The holidays are a great time to catch up on reading — while travelling home, on vacation or when settling into your favourite reading chair with a cup of tea. With the holiday period behind us, I thought I’d examine the latest trends in reading, specifically the e-reader market.

If you’re an avid reader between the ages of 18 and 50 with at least some college education and living in a household that earns more than $50,000, chances are good that you were doing at least some of your reading over this holiday season on an e-reader.

Even if you didn’t purchase any e-book titles, perhaps you were catching up on news using a tablet app like Zite, while your teenaged family member was enjoying fan fiction written by aspiring writers who post their work on Wattpad. Or perhaps you borrowed a title from your local public library system, such as the Toronto Public Library. In the United States, some libraries offering e-book lending programs through OverDrive saw record numbers of borrowing over this holiday season.

Such activities seem to have become commonplace in 2012, with the cost of e-readers falling below $100 in late 2011, well below consumer spending thresholds.

All of this got me wondering about the e-book market and where things are headed in 2013.

Sizing up the e-book market: content versus devices

Ontario represents two-thirds of the $2 billion book industry in Canada (as measured by operating revenue); the US industry is estimated at $27 billion (by publishers’ sales revenue).

As a segment of the book industry, estimates for e-book sales in Canada have ranged from 10% of all English books sold to 16.3% of the overall book market. By comparison, one study reported that e-books accounted for about 5% of books sold in advanced markets like the US in 2010, and forecasted this figure to grow to between 15 and 25% by 2015.

However, more recent figures from the Association of American Publishers and the Book Industry Study Group estimate the market share of e-books to be already about 25% of all trade sales in the US, with e-book sales having reached $2 billion by 2011.

The market for e-book content is likely to continue to grow, but the same might not be said of dedicated e-book readers. Some analysts are predicting that the market for this single-purpose device already peaked in 2011, when 23 million units shipped to customers. The latest product offerings from companies leading the e-publishing market also seem to indicate a trend toward tablet formats, as seen in the timeline below.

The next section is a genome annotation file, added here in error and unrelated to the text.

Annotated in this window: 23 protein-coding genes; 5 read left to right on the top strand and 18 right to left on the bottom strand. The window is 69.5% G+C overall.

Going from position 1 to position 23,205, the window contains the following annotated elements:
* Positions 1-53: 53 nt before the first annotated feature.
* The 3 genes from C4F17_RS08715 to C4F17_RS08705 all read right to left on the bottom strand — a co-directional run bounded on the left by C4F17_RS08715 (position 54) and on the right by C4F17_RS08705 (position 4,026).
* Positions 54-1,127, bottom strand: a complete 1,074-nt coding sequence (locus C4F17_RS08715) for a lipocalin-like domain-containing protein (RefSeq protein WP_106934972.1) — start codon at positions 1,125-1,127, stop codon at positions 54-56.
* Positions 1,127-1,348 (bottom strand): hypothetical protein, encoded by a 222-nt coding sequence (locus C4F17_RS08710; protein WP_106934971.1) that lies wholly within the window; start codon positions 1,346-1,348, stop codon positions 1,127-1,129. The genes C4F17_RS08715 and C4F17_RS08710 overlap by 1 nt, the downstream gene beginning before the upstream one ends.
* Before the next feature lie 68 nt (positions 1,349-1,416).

Other possibilities include a convergence of options: for example, a prototype from YotaPhone offers both LCD and e-ink displays, and will be exhibiting at Mobile World Congress later this February.

A timeline of the e-book market: tech and social
Timeline
Milestone
1997
E Ink Corporation founded as a spinoff from MIT
1998
First e-book readers launch, including Rocket, SoftBook and Cybook
2004
Google partners with high-profile research libraries to mass-digitize print collections
2004
Sony releases first e-ink reader in Japan
2005
LibraryThing launches as an online service to help people catalogue their books easily
2006
Wattpad launches as a mobile platform to “discover and share stories”
2006
Sony Readers released in US ($349)
2006
Shelfari launches as a social cataloguing site for books
2007
Goodreads launches to “help people find and share books they love”
2007
Amazon Kindle released in US ($399)
2007
iPhone released by Apple in US ($499 to $599)
2008
HarperCollins launches Authonomy for aspiring writers to share manuscripts and feedback
2008
Shelfari acquired by Amazon
2009
Shortcovers, later Kobo, launches as an online platform in Canada
2009
Amazon’s Kindle becomes available to customers in Canada
2009
Barnes & Noble releases Nook ($259)
2009
Kindle 2 becomes available in the US ($359)
2010
iPad released by Apple in US ($499 to $829)
2010
Apple announces 250,000 e-book downloads from iBookstore on day of release
2010
Amazon announces sales of e-books overtaking hardcovers April to June
2010
Kobo launches as dedicated e-reader in Canada
2010
Kobo becomes available in US through Borders bookstores ($149)
2010
Nook colour released ($249)
2011
Kobo launches the Touch Edition eReader with 5.6 million readers in over 100 countries
2011
Kindle Library Lending program launches in partnership with OverDrive
2011
Kobo’s tablet, Vox, released ($199)
2011
Amazon’s Kindle Fire tablet and other versions, including Touch, released ($79 to $199)
2011
Nook Tablet introduced
2012
Kobo readers retail in Canada ($79 to $199)
2012
iPad mini retails in Canada ($329 to $529)
2012
Microsoft partners with Barnes and Noble on e-reader for Windows 8, Bing

Sources: CrunchBase, Wikipedia, pewinternet.org, Ontario Media Development Corporation, Amazon, Indigo, Apple, Kobo

The above is only a selected timeline of innovations depicting the evolution of the e-book market, though I’ve tried to include a mix of players within the broader e-publishing and e-reading ecosystem. I think one of the more interesting things about tracking the e-reader market is that it’s like watching an experiment in innovation.

What trends or insights can you spot in terms of the market adoption of technological innovation over time? What significant milestones are missing from the timeline?

Beyond e-books

Of course, e-books only make up a small segment of the overall e-publishing market. For more market and industry trends on e-publishing and related digital industries, check out the latest offerings from the Startup Library:

Hyun-Duck Chung

Hyun-Duck Chung is an information specialist and research librarian at MaRS, cross-appointed from the University of Toronto. She shares her time between MaRS Market Intelligence and the MaRS Solutions Lab. See more…